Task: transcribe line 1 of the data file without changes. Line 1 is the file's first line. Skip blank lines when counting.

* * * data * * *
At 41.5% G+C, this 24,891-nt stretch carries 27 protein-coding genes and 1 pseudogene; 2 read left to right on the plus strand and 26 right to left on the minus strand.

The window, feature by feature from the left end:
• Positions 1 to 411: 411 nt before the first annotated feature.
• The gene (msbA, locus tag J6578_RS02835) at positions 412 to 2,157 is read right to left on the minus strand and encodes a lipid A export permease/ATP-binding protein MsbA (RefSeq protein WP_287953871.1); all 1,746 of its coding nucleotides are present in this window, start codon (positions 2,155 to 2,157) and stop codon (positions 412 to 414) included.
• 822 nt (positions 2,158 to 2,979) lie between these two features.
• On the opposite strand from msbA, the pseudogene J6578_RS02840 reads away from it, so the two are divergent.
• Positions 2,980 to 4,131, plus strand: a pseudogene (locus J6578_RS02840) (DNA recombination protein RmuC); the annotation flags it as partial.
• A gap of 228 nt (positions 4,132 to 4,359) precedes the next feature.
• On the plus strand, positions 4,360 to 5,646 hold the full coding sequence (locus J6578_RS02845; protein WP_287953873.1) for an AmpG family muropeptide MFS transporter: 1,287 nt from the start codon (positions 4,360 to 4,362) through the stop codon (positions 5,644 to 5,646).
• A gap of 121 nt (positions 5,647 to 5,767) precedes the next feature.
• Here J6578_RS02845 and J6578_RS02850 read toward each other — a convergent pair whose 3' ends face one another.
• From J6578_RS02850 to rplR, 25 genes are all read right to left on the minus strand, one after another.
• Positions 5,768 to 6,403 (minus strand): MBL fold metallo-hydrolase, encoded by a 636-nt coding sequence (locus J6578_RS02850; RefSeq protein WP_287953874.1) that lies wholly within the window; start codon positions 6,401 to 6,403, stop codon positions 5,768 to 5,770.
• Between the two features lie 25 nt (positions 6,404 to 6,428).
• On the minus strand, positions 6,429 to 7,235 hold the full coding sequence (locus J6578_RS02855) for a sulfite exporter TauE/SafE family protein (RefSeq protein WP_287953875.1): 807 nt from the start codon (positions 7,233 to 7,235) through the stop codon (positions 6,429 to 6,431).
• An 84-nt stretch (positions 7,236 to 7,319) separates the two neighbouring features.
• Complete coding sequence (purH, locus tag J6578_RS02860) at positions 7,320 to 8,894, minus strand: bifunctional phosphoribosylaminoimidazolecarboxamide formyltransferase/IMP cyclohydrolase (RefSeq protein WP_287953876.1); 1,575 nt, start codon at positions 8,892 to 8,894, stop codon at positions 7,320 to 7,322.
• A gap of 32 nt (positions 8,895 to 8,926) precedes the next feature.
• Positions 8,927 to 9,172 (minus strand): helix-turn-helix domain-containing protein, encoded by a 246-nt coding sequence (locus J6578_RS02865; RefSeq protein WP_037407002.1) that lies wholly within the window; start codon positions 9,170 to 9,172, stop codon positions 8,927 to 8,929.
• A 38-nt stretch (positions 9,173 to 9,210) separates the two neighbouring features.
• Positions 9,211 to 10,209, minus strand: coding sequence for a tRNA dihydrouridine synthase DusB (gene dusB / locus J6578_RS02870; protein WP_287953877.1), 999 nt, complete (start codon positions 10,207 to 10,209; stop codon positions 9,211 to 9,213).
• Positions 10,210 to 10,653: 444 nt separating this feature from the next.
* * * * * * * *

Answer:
At 41.5% G+C, this 24,891-nt stretch carries 27 protein-coding genes and 1 pseudogene; 2 read left to right on the plus strand and 26 right to left on the minus strand.